Nearly half of the new teachers in America’s classrooms today will leave the profession within their first five years of teaching, according to a recent report by the National Commission on Teaching and America’s Future, with science and mathematics experiencing even higher rates of teacher turnover than the profession as a whole. This new data has shifted the focus of policy discussions about the supply and professionalism of America’s teaching force from strategies for recruiting teachers to strategies for keeping them.
Mentoring ranks high among those programs recommended for retaining new teachers. Pairing novice teachers with their more experienced colleagues over the course of a year or more has shown promise in reducing teacher isolation and fostering a culture of professional support and collaboration in a school building and across a district. But can mentoring relationships also significantly improve the quality of teaching and learning in a classroom?
A new project at EDC’s Center for Science Education has set out to see what happens when you build a mentoring program around academic content—in this case standards-based middle school science. “Generic mentoring programs are not uncommon now, but they don’t go far enough in terms of improving content teaching,” says project co-director Marian Pasquale. “The traditional emphasis in mentoring programs is on nurturing new teachers; our emphasis is on standards-based instruction.”
Funded by the National Science Foundation, this three-year project is developing a model mentoring program with a dual emphasis on retaining new teachers and deepening their knowledge of science. In the first year of the program, 20 seasoned teachers from 9 districts across Massachusetts were nominated by their school principals or department heads to participate in the project. The districts were chosen to represent a range of geographical settings, income levels, and performance results on state-wide tests.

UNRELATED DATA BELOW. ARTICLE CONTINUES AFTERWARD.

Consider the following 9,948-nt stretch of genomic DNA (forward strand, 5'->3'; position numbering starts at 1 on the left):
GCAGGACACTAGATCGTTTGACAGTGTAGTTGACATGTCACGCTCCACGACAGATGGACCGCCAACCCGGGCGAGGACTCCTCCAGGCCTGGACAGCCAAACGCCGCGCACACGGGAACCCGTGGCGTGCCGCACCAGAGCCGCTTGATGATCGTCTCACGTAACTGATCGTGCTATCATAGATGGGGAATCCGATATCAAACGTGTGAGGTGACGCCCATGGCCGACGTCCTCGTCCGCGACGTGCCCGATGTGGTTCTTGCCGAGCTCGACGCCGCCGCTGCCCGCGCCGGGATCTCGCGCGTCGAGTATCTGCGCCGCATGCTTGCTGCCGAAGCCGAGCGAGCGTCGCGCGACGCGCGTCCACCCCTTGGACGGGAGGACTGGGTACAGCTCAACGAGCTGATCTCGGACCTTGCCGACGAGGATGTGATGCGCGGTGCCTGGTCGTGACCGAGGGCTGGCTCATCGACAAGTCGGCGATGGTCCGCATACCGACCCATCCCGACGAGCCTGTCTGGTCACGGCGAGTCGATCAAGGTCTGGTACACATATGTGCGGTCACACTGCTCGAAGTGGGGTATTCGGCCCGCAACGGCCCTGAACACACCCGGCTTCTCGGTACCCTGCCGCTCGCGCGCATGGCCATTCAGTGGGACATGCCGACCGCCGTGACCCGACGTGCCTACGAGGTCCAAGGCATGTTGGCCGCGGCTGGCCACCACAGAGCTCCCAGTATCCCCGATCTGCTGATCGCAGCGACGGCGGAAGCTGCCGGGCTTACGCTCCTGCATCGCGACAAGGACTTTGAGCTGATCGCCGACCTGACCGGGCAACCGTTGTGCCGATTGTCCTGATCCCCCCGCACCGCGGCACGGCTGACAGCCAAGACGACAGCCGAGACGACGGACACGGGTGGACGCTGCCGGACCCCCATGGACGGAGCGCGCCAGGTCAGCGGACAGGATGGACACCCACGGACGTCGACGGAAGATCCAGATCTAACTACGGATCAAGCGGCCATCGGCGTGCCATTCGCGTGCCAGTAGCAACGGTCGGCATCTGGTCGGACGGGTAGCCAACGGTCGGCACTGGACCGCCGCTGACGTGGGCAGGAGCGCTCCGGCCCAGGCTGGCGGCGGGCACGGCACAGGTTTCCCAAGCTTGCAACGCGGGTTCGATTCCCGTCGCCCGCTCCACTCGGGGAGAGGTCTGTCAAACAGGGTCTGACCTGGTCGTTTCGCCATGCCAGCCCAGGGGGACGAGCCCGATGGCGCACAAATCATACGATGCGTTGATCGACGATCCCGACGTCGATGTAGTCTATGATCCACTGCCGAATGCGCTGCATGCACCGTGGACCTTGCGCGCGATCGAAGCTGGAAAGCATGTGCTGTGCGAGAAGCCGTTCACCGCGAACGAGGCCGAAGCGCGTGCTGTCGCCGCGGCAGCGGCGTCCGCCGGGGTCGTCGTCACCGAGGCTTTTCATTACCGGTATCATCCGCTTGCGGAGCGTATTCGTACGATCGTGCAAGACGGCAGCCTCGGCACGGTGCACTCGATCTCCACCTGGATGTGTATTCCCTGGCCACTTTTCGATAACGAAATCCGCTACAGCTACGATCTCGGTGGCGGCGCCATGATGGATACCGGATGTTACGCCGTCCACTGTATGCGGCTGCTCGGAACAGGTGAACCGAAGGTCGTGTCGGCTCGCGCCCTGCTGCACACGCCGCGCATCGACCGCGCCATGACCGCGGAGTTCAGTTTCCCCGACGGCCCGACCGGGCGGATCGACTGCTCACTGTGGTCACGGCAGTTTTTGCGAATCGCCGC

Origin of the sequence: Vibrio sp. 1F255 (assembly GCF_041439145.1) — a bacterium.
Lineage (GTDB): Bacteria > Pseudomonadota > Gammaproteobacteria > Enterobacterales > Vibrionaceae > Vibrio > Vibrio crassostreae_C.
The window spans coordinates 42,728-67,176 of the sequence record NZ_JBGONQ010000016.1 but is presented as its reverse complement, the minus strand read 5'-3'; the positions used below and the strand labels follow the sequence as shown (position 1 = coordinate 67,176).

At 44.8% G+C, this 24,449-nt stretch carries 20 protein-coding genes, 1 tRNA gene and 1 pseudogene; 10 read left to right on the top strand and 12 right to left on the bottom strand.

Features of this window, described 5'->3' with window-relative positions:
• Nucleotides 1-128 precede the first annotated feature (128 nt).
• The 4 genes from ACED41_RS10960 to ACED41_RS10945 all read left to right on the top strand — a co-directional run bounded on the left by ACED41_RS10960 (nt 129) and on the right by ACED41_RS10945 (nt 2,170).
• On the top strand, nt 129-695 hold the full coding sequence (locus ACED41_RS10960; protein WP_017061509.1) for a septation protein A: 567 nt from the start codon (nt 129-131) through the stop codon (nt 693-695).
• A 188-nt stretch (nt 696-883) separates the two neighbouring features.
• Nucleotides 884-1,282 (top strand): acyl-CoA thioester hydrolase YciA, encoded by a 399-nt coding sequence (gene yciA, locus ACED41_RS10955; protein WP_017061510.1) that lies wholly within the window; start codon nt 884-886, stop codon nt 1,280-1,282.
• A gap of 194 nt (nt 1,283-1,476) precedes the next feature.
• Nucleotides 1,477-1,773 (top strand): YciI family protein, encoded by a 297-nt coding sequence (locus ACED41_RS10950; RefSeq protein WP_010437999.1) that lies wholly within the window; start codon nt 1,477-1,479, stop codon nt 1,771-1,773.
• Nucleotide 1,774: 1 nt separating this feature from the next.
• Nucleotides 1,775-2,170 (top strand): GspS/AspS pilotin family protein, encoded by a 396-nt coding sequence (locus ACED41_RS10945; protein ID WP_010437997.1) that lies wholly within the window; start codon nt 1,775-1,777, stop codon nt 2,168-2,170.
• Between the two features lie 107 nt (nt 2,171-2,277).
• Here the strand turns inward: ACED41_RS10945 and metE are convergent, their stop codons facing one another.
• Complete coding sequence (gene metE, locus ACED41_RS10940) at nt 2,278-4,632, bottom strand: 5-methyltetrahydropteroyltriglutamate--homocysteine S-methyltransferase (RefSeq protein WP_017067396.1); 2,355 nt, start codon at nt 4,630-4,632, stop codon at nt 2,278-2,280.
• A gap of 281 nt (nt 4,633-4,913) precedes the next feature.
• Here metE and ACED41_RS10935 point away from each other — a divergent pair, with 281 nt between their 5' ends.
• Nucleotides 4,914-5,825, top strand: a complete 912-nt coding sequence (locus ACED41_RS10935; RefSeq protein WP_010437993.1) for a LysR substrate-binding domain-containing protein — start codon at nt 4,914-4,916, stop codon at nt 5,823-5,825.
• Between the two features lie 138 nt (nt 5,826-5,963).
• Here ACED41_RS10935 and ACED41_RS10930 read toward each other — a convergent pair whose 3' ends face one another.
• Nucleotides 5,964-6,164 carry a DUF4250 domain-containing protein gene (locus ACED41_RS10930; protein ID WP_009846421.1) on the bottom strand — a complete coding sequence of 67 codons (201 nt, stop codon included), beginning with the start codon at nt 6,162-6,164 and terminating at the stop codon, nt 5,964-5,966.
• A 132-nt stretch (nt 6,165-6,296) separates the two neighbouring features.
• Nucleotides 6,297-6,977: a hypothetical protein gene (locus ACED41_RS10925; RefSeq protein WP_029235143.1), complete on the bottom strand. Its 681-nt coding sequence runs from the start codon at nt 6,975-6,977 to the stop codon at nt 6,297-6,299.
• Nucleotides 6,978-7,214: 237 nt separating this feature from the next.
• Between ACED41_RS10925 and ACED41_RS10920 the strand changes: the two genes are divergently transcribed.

In the first year mentors attended a series of seminars lead by EDC author and scientist Bernie Zubrowski, in which they worked together on actual middle-grades science units. The units are all in line with current Massachusetts state standards, reflecting both the required middle school subject matter and a teaching approach that relies on in-depth student exploration, also known as inquiry. In one session on life sciences, for example, the group developed a pond study; in another session they designed an inquiry approach to teaching the heart and circulatory system. Through these sessions the mentors took a critical look at what’s involved in teaching standards-based science.
“As a next step we chose a sample unit for the mentors to take back to their own classrooms,” explains project co-director Barbara Berns. “When the group came back together a month later the level of conversation was incredible—it was all about the science and the pedagogy. We heard things like, ‘I don’t think I asked the best questions.’ Or ‘I realized I need to rethink how I organize the groups so that every students is engaged in the inquiry process, not just some.’ And nobody was afraid to say, ‘I don’t know the science well enough.’”